While on a class observation trip at a local mental hospital, young psychology major Abby Jones (Christine Evangelista), has a chilling encounter with high-risk patient, Harmon (Dominic Purcell). She returns home for an evening of normal study with her two roommates unaware of the darkness shes awakened within him. Later that evening a storm moves in, while Harmon escapes leaving a trail of death, as he makes his toward an unsuspecting Abby.
Meanwhile, Abby and her roommate Lynn (Carly Chaikin) receive a visit from Carter Thomas (Scott Elrod), the neighbor cop across the street, warning them about a local peeper lurking in the area. He reassures them that he is close by and as long as they keep their curtains closed and doors locked they are safe. Little do they know, not even Carter can protect them from the rage unleashed by Harmons newfound obsession, Abby.
Secure in Carters cocoon of safety, the girls continue studying into the wee hours of the morning seemingly sheltered by the horrific events happening around them. As the girls sleep, the storm takes a turn for the worse, darkening the neighborhood and trapping them in Harmons web of terror
“Escapee” (2011) is one of those films that survives because guys in dorms have nothing better to do on a Saturday night, than sit back, eat popcorn, and make fun of bad movies. That is not necessarily a bad thing, as this film seems to know what its audience expects.
Dominic Purcell portrays Harmon, a recently escaped convict from the local mental hospital. While Purcell is a great choice, and delivers a fine performance, his character has almost no lines until the third act of the film. The rest of the film depends on Abby (Christine Evangelista) and Detective Jensen (Faith Ford). Both actresses come from comedic backgrounds, which seems to be their strong suit.
Director Campion Murphy seems to try to achieve something more than the norm with this piece. Its cinematography, while not perfect, offers some nice neo-noir shots, with extensive use of shadows to hide or convey information. Watching this film on DVD can make it hard to see though. Some real tries at character development are given, but never fleshed out fully. One or two more drafts of the script could have helped this problem immensely. Like previously mentioned, Purcell is the shining star as the psychopathic antagonist. This writer simply wishes he was given more dialogue in the first two acts. The beginning of the film also offers some good misdirection, that leads the viewer guessing as to what exactly is going on.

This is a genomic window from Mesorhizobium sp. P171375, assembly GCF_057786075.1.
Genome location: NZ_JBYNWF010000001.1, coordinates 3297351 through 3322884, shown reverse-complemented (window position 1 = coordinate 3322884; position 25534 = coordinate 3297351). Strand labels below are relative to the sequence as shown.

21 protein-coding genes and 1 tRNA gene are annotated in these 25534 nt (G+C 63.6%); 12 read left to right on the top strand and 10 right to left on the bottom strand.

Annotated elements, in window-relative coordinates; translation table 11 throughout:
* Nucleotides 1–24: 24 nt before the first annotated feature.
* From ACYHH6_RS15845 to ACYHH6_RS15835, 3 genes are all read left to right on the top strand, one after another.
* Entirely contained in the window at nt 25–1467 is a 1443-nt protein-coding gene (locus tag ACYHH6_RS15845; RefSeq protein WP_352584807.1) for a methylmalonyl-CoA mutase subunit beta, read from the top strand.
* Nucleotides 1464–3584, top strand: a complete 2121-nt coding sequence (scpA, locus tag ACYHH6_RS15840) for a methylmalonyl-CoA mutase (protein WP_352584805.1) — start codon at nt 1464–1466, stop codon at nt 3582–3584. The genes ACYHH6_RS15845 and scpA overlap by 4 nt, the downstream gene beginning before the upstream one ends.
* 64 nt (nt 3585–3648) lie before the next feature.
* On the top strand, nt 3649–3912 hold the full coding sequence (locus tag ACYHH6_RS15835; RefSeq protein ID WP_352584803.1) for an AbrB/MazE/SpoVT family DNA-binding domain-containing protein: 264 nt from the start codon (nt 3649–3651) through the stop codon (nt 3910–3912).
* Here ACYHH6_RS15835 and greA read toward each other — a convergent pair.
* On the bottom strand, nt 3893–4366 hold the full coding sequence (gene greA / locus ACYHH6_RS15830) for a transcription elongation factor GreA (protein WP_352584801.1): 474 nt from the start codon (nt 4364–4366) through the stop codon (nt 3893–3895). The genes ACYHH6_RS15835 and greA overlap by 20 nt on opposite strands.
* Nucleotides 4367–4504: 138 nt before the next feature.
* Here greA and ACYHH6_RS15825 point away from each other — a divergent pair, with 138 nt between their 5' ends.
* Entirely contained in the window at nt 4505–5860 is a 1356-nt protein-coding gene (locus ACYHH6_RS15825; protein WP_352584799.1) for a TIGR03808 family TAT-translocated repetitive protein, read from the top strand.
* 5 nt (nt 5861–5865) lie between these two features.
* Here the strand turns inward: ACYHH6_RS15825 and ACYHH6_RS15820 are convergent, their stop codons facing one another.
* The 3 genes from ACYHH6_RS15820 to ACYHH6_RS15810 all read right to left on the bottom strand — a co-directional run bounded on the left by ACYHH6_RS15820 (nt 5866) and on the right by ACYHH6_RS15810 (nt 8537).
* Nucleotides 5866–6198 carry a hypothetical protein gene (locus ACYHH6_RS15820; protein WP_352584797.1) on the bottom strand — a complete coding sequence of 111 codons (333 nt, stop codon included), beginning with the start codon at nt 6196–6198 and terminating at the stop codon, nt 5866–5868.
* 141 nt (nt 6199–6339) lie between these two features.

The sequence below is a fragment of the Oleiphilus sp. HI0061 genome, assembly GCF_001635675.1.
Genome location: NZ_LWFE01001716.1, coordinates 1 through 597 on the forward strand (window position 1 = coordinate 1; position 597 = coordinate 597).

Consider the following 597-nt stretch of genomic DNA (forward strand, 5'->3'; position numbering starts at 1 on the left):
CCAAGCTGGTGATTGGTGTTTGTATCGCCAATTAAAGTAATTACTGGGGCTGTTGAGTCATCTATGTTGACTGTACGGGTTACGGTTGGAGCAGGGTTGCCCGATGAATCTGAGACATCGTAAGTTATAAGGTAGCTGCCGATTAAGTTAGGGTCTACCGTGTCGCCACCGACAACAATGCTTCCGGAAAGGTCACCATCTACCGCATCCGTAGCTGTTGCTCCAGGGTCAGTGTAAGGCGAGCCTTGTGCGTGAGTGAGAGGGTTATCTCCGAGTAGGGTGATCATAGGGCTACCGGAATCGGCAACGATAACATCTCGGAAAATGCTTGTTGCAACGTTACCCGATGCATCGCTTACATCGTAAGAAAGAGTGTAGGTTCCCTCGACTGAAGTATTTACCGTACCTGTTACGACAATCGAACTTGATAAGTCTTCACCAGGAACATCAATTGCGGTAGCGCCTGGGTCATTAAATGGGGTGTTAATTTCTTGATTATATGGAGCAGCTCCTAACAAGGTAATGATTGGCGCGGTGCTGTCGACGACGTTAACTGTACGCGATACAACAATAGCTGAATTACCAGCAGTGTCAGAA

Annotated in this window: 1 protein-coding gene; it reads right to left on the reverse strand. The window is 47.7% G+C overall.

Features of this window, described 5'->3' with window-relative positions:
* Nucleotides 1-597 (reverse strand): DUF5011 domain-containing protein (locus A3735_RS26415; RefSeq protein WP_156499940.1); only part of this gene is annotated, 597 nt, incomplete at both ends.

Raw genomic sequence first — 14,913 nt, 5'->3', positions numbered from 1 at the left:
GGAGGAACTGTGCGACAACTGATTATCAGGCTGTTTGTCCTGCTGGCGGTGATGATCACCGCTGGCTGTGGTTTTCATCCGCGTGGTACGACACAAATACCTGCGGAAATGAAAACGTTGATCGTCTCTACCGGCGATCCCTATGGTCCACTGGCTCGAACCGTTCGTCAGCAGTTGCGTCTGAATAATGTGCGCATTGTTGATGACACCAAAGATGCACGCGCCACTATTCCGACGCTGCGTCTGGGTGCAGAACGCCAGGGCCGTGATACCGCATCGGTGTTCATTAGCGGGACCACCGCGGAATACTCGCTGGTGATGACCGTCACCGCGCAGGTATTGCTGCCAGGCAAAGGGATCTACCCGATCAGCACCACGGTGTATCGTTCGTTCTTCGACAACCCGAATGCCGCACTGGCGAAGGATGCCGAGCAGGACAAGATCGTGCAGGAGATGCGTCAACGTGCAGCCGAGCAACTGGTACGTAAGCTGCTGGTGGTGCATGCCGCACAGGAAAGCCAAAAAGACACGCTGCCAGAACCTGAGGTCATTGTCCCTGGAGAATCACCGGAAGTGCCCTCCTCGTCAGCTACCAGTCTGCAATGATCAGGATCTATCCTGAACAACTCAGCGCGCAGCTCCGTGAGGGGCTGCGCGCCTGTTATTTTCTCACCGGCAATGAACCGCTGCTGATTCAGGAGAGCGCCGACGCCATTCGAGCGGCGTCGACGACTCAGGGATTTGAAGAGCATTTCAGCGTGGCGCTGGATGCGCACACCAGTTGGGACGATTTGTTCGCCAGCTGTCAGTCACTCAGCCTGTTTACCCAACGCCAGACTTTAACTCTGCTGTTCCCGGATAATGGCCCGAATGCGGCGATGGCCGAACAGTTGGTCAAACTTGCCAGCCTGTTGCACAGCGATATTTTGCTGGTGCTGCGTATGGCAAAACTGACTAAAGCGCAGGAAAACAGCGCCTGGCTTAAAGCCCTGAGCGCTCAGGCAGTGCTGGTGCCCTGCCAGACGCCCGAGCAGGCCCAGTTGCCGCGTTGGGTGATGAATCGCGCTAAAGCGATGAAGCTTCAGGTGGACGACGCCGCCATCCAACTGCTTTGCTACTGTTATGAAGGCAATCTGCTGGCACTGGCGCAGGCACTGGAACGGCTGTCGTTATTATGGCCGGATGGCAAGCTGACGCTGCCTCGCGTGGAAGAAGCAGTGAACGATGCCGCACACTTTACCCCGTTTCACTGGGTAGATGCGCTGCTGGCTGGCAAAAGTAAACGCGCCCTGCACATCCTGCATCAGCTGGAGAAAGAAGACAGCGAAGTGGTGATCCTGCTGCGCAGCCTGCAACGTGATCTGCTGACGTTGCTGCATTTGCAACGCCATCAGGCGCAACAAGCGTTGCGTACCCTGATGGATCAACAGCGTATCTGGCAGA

In the beginning of the film, Purcell does a great job surprising the audience with his initial outburst at the mental hospital he is staying at. His further escape from the hospital (no spoiler there, the movie is called “Escapee”) leaves much to be desired, as do many of his kills. After a few murders, he walks out of the hospital. With a title like this, the viewer is really expecting some sort of fun escape scene. A few deaths were handled off-screen in a bit of a Hitchcock nod, but most are uninventive standards of the slasher genre. This film’s style tends to be reminiscent of Rob Zombie’s “Halloween” series. It seems to throw in a bit of the slow burn technique used in Ti West (House of the Devil) and Adam Wingard (A Horrible Way to Die) films. Unfortunately, most of its tricks are simple, and genre fans will spot them immediately. Purcell gives the audience what its looking for by the end though, and for most fans of serial killer films, it will be a bit of a pay off.
This piece will do well as a “party” film though. Its core audience is young men, who will find this on netflix, or at their local video store, and revel in guessing along with the film. It offers itself nicely to this. Murphy seemed to know who would be sinking their teeth into his film, and gives his audience what they want: sexy girls (check), gore (check), language (check), and a sort of twist ending (check). It offers many quiet moments between events, perfect for a small discussion on what will happen next. Murphy also seems to know that the college coeds of focus in this film, are humorous, and does not try to hide it. This is a plus. A little bit of humor can go a long way in making a horror/thriller much more fun. A well-placed laugh just before a cheap scare or two can make or break a movie like this. Though, the small bits of humor do not actually save this film, they set up a bit of a tongue-in-cheek atmosphere that will help the audience play along for an hour and half.
All in all, this film is slightly forgettable, but worth watching with friends. Some good laughs, a few scares, and some decent talent add up to an acceptable night in. It does not offer anything new, so hardcore genre fans may be bored. Young fans, and those new to serial killer slashers will find a few thrills and surprises though.
Escapee has made it way onto Bluray per Anchor Bay!